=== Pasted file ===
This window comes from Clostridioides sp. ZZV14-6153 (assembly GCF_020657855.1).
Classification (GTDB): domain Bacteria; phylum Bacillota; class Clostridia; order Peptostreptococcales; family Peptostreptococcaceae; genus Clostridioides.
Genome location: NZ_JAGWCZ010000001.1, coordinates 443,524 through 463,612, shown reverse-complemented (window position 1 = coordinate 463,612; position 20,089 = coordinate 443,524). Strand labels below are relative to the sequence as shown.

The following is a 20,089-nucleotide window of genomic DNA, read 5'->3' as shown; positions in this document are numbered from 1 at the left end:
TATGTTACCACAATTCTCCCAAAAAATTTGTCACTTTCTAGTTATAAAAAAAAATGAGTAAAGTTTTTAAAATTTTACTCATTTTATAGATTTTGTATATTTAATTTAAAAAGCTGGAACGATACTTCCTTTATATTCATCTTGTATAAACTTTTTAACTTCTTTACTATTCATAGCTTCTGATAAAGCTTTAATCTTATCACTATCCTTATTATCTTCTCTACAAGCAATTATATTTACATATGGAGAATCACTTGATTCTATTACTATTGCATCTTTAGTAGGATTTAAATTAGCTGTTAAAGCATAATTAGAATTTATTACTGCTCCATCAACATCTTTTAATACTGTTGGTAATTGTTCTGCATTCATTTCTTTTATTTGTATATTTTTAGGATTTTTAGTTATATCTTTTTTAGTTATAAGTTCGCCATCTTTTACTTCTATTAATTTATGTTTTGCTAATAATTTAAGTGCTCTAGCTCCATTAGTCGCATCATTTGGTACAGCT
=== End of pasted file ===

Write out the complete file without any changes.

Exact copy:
This window comes from Clostridioides sp. ZZV14-6153 (assembly GCF_020657855.1).
Classification (GTDB): domain Bacteria; phylum Bacillota; class Clostridia; order Peptostreptococcales; family Peptostreptococcaceae; genus Clostridioides.
Genome location: NZ_JAGWCZ010000001.1, coordinates 443,524 through 463,612, shown reverse-complemented (window position 1 = coordinate 463,612; position 20,089 = coordinate 443,524). Strand labels below are relative to the sequence as shown.

The following is a 20,089-nucleotide window of genomic DNA, read 5'->3' as shown; positions in this document are numbered from 1 at the left end:
TATGTTACCACAATTCTCCCAAAAAATTTGTCACTTTCTAGTTATAAAAAAAAATGAGTAAAGTTTTTAAAATTTTACTCATTTTATAGATTTTGTATATTTAATTTAAAAAGCTGGAACGATACTTCCTTTATATTCATCTTGTATAAACTTTTTAACTTCTTTACTATTCATAGCTTCTGATAAAGCTTTAATCTTATCACTATCCTTATTATCTTCTCTACAAGCAATTATATTTACATATGGAGAATCACTTGATTCTATTACTATTGCATCTTTAGTAGGATTTAAATTAGCTGTTAAAGCATAATTAGAATTTATTACTGCTCCATCAACATCTTTTAATACTGTTGGTAATTGTTCTGCATTCATTTCTTTTATTTGTATATTTTTAGGATTTTTAGTTATATCTTTTTTAGTTATAAGTTCGCCATCTTTTACTTCTATTAATTTATGTTTTGCTAATAATTTAAGTGCTCTAGCTCCATTAGTCGCATCATTTGGTACAGCT